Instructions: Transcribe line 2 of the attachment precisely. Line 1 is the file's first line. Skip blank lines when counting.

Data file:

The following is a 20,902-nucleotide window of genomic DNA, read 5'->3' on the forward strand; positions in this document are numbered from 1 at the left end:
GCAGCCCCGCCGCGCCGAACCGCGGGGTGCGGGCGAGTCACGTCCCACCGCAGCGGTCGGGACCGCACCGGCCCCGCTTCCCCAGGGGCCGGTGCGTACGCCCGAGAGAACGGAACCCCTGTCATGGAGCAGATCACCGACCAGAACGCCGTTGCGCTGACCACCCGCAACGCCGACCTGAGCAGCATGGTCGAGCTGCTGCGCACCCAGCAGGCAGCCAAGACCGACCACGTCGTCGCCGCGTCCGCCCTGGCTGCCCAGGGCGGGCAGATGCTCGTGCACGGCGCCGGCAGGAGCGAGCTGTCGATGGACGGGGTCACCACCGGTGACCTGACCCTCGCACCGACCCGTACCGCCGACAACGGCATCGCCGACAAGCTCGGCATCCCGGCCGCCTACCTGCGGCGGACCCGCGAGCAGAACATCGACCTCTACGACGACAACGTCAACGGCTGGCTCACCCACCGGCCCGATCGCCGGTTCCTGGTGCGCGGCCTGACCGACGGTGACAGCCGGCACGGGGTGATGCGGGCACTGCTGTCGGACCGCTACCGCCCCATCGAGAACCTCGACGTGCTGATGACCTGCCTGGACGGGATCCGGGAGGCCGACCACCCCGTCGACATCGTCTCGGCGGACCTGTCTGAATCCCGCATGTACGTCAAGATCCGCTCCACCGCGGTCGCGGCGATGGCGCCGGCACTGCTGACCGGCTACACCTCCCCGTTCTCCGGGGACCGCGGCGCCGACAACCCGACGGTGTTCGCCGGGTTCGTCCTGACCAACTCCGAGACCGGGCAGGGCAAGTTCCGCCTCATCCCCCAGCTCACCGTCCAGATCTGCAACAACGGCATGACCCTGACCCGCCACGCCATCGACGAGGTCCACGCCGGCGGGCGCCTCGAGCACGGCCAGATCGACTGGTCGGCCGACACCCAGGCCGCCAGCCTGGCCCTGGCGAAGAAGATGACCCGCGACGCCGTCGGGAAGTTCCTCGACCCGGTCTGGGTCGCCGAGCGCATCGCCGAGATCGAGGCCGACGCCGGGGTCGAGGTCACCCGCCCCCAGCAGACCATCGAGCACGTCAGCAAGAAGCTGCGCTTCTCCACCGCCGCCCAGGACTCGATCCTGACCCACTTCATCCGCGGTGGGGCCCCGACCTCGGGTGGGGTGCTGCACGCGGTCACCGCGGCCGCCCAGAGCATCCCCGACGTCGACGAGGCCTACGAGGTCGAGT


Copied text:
GCAGCCCCGCCGCGCCGAACCGCGGGGTGCGGGCGAGTCACGTCCCACCGCAGCGGTCGGGACCGCACCGGCCCCGCTTCCCCAGGGGCCGGTGCGTACGCCCGAGAGAACGGAACCCCTGTCATGGAGCAGATCACCGACCAGAACGCCGTTGCGCTGACCACCCGCAACGCCGACCTGAGCAGCATGGTCGAGCTGCTGCGCACCCAGCAGGCAGCCAAGACCGACCACGTCGTCGCCGCGTCCGCCCTGGCTGCCCAGGGCGGGCAGATGCTCGTGCACGGCGCCGGCAGGAGCGAGCTGTCGATGGACGGGGTCACCACCGGTGACCTGACCCTCGCACCGACCCGTACCGCCGACAACGGCATCGCCGACAAGCTCGGCATCCCGGCCGCCTACCTGCGGCGGACCCGCGAGCAGAACATCGACCTCTACGACGACAACGTCAACGGCTGGCTCACCCACCGGCCCGATCGCCGGTTCCTGGTGCGCGGCCTGACCGACGGTGACAGCCGGCACGGGGTGATGCGGGCACTGCTGTCGGACCGCTACCGCCCCATCGAGAACCTCGACGTGCTGATGACCTGCCTGGACGGGATCCGGGAGGCCGACCACCCCGTCGACATCGTCTCGGCGGACCTGTCTGAATCCCGCATGTACGTCAAGATCCGCTCCACCGCGGTCGCGGCGATGGCGCCGGCACTGCTGACCGGCTACACCTCCCCGTTCTCCGGGGACCGCGGCGCCGACAACCCGACGGTGTTCGCCGGGTTCGTCCTGACCAACTCCGAGACCGGGCAGGGCAAGTTCCGCCTCATCCCCCAGCTCACCGTCCAGATCTGCAACAACGGCATGACCCTGACCCGCCACGCCATCGACGAGGTCCACGCCGGCGGGCGCCTCGAGCACGGCCAGATCGACTGGTCGGCCGACACCCAGGCCGCCAGCCTGGCCCTGGCGAAGAAGATGACCCGCGACGCCGTCGGGAAGTTCCTCGACCCGGTCTGGGTCGCCGAGCGCATCGCCGAGATCGAGGCCGACGCCGGGGTCGAGGTCACCCGCCCCCAGCAGACCATCGAGCACGTCAGCAAGAAGCTGCGCTTCTCCACCGCCGCCCAGGACTCGATCCTGACCCACTTCATCCGCGGTGGGGCCCCGACCTCGGGTGGGGTGCTGCACGCGGTCACCGCGGCCGCCCAGAGCATCCCCGACGTCGACGAGGCCTACGAGGTCGAGT